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Selfie addiction now a recognised mental illness

The selfie phenomenon started as a bit of fun and it was nothing more than a harmless craze to begin with but that’s now changing. Selfie addiction is now being considered a serious mental health issue.


British teenager Danny Bowman started taking selfies when he was 15 but his problems really started when a modelling agency criticised his appearance. He became obsessed with his looks and started spending up to ten hours a day taking 200 snaps. His anxiety grew, he dropped out of school, he began starving himself and finally he attempted to take his own life. All because he couldn’t take the ‘perfect’ selfie.


Danny has since recovered after being treated in hospital for his selfie addiction and has not taken a selfie for seven months, but the extent of his condition shows how social networking and technology can drastically affect young people.


Via Time


Combatting ageing through photography Posted: 25/03/14

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Combatting ageing through photography

A fear of ageing results in millions being spent every year by people trying to iron out wrinkles, blemishes and age spots in the hope of staying young.  Now a senior lecturer from Sheffield University has created a project to challenge the social perceptions of ageing, particularly amongst older women.


Dr Lorna Warren has put together an art and photography series, entitled ‘Look at Me!’, created by older women where the subjects - older citizens within the Sheffield community - are seen in a variety of different poses, mocking society’s perception of looking young.  


The photographs are only one part of Warren’s project in confronting this ‘fear of ageing’ instilled in media, but several of the women captured the project have visited schools to raise awareness among younger people, proving that being old doesn’t mean you’re ‘past it’.


Via The Telegraph


Student breaks statue for a ‘selfie’ Posted: 20/03/14


Student breaks statue for a ‘selfie’

There is one clear rule when it comes to museum exhibitions – no touching of the paintings or sculptures.  But a student in Italy disregarded this rule when he decided he wanted a memorable ‘selfie’ from the lap of an ancient statue. 


The student, who has not been named, climbed onto the 19th Century Greco-Roman sculpture depicting ‘The Drunken Satyr’ at the Academy of Fine Arts of Brera, breaking the statue’s left leg.  Fortunately, the statue was only a copy housed by the Academy – the original is stored at the Glyptothek in Munich, Germany.


It has been said that people suffer for their art – but in this case, it looks like the art was the innocent victim. The pursuit of ridiculous 'selfies' continues.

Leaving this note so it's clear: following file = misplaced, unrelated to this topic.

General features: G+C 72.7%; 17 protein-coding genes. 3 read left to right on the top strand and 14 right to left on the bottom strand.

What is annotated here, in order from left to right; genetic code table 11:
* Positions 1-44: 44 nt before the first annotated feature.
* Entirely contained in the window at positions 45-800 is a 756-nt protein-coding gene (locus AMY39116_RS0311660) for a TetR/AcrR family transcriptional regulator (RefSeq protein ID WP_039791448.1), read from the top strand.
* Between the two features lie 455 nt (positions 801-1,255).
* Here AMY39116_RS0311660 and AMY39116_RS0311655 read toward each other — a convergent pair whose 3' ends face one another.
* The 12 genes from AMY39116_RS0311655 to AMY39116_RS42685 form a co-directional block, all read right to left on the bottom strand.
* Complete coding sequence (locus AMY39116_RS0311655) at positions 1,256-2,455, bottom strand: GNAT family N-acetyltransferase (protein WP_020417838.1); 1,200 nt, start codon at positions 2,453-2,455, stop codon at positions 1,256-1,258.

Source: Time


Meet Instagram’s newest superstar: 80-year old Grandma Betty Posted: 18/03/14


Meet Instagram’s newest superstar: 80-year old Grandma Betty

Betty Simpson is a regular 80-year-old woman - a great-grandmother, adored by family, who lives in Southern Indiana.  However, she is also a cancer fighter and, perhaps surprisingly, very popular on Instagram.


Betty’s great-grandson Zach created the account (under @grandmabetty33) in January as a way to celebrate her life and document her battle with cancer.  Since then, she has gained over a staggering 161,000 followers from fans and well-wishers all over the world and Zach shares videos and portraits of her with friends and family – showing that regardless of her diagnosis, she is living life to the fullest.


Even with celebrities such as Pharrell Williams following her, Betty's new found social media fame hasn't gone to her head and she plans to continue spending time with her family and ‘living minute by minute’.


Via Mashable


Vintage-style series captures children’s vices Posted: 13/03/14


Vintage-style series captures children’s vices

Writing continuous lines on blackboards may sound old-school, but Los Angeles photographer Jamie Johnson’s latest series, ‘Vices’, has brought the traditional school punishment back into modern times.


Through a series of thought-provoking images, children with their backs to camera  are captured writing their vices on a blackboard.  The images are captured using antique wooden cameras and an analogue technique called the wet plate collodion process, resulting in vintage-style pictures and the vices range from the innocent “I will not chase girls” to more adult-themed sins, such as “I will not date actresses”.


In the age of selfies and digital technology, ‘Vices’ brings a contemporary yet humorous twist on nostalgic memories of school days long-forgotten.


Via My Modern Met